Probability theory

The contiguity of a pair of sequences of probability measures is a property that relates to the commonality of the sets that have zero measure as the index in the sequence increases. See Contiguity (probability theory).

Psychology

Association by contiguity is the principle that ideas, memories, and experiences are linked when one is frequently experienced with the other. For example, if you constantly see a knife and a fork together they become linked (associated). The more these two items (stimuli) are perceived together the stronger the link between them. When one of the memories becomes activated later on, the linked (contiguously associated) memory becomes temporarily more activated and thus easier to be called into working memory. This process is called priming, and the initial memory that primed the other is called the retrieval cue.

Association by contiguity is the root of association by similarity. Association by similarity is the idea that one memory primes another through their common property or properties. Thus, an apple may prime a memory of a rose through the common property of red. These two become associated even though you may have never experienced an apple and a rose together (consistent with association by contiguity).

In the study of human memory, the contiguity effect has been found in studies of free recall. Analyses of free recall data indicates that there tends to be the greatest number of +/- 1 transitions between words, suggesting that a person is more likely to recall words together that are closer together in a list.[8] This is shown in a graph of conditional response probability as a function of lag as originated by Dr. Michael Kahana. The probability of recall (y-axis) is plotted against the lag, or separation between subsequently recalled words.[9] For example, if two items A and B are learned together, when cued with B, A is retrieved and vice versa due to their temporal contiguity, although there will be a stronger forward association (when cued with A, B is recalled).[9]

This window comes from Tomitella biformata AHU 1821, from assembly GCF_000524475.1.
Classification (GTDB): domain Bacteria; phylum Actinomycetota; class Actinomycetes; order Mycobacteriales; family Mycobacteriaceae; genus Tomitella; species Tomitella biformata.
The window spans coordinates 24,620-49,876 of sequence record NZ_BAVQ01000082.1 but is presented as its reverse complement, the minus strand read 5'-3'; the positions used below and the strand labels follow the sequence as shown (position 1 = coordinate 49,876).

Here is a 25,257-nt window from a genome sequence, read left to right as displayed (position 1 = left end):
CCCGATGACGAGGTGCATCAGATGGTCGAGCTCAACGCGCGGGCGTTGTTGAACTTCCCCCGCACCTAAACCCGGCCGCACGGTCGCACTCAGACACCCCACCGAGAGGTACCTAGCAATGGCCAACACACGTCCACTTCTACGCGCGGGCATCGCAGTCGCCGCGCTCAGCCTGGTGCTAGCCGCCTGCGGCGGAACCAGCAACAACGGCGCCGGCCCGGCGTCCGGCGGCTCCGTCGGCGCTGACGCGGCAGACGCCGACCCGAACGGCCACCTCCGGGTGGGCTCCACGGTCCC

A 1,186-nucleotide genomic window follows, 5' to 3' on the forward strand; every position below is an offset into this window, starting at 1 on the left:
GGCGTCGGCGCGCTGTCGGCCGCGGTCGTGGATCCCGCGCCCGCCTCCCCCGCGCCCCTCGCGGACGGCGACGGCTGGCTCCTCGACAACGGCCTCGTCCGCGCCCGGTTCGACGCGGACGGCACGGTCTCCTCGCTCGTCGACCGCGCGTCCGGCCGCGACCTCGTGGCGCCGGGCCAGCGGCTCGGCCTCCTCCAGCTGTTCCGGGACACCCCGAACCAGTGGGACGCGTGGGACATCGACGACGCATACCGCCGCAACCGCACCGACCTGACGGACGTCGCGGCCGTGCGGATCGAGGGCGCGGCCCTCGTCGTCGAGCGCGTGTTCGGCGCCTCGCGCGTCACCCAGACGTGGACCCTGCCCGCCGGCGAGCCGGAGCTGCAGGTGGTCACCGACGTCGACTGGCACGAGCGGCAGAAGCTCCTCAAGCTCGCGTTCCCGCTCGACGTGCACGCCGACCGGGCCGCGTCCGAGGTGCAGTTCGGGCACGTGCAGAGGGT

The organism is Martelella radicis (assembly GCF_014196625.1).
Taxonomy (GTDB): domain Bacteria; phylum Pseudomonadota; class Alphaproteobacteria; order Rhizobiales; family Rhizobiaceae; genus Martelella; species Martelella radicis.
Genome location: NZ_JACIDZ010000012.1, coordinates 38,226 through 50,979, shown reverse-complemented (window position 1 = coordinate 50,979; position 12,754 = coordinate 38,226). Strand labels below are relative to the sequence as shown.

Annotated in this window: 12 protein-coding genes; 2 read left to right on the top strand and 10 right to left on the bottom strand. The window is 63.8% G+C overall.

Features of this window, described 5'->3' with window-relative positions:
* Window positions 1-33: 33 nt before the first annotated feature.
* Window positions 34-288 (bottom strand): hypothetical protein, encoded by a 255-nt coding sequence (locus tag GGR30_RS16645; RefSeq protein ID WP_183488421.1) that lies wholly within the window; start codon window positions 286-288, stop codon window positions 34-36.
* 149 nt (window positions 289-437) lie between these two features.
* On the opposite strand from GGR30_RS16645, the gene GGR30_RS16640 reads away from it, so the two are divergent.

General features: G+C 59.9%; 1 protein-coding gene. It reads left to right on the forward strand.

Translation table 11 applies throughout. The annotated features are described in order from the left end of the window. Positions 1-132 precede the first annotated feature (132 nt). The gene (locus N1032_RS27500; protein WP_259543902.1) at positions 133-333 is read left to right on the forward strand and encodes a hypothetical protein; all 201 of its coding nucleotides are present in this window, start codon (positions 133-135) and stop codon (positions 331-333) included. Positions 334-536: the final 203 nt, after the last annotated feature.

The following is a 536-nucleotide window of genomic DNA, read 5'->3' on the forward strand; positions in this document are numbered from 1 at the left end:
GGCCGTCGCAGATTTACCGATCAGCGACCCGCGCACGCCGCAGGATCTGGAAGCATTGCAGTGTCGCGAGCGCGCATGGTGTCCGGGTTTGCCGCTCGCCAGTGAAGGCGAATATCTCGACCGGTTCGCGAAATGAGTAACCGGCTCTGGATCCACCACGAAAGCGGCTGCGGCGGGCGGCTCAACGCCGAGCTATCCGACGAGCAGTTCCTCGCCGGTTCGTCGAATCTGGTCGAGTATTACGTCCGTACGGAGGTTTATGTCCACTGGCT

The contiguity effect appears relatively constant, and has been predicted to have long-term effects according to the temporal context model proposed by Howard and Kahana.[10] This model explains the contiguity effect in the following manner: when an item is presented, it activates the temporal context that was active when the item was originally studied. Since contexts of neighboring items overlap, and that overlap increases with decreasing lag between items, a contiguity effect results.[8] The contiguity effect has even been found between items in different lists, although it has been speculated that these items could simply be intrusions.[11]

When one associated memory, a group of associated memories, or a whole line of associated memories becomes primed, this is known as spreading activation.

In conditioning, contiguity refers to how associated a reinforcer is with behaviour. The higher the contiguity between events the greater the strength of the behavioural relationship.

Edwin Ray Guthrie's contiguity theory deals with patterned movements.[12]

See also

References

  1. ^ Dictionary.com
  2. ^ Wetlands Metadata for the Lower 48 States, US Fish and Wildlife Service
  3. ^ Census Metropolitan Area, Statistics Canada
  4. ^ The Electoral Geography of Weimar Germany: Exploratory Spatial Data Analyses of Protestant Support for the Nazi Party, by John O'Loughlin
  5. ^ About Face 3: The essentials of Interaction Design, by Alan Cooper, Robert Reimann and Dave Cronin, page 293
  6. ^ Patent application: Verfahren zum Steuern der Freigabe einer Einrichtung oder eines Dienstes
  7. ^ Prechtl, Burkhard: Metzler Philosophie Lexikon, Poeschel Verlag, 1999, p. 300. The concept of contiguity is important in Whiteheadian process ontology: see Michel Weber, Whitehead’s Pancreativism. The Basics. Foreword by Nicholas Rescher, Frankfurt / Paris, Ontos Verlag, 2006.
  8. ^ a b
  9. ^ a b See also figure http://memory.psych.upenn.edu/File:Crp2a_square.jpg
  10. ^
  11. ^
  12. ^ Instructional Design Theories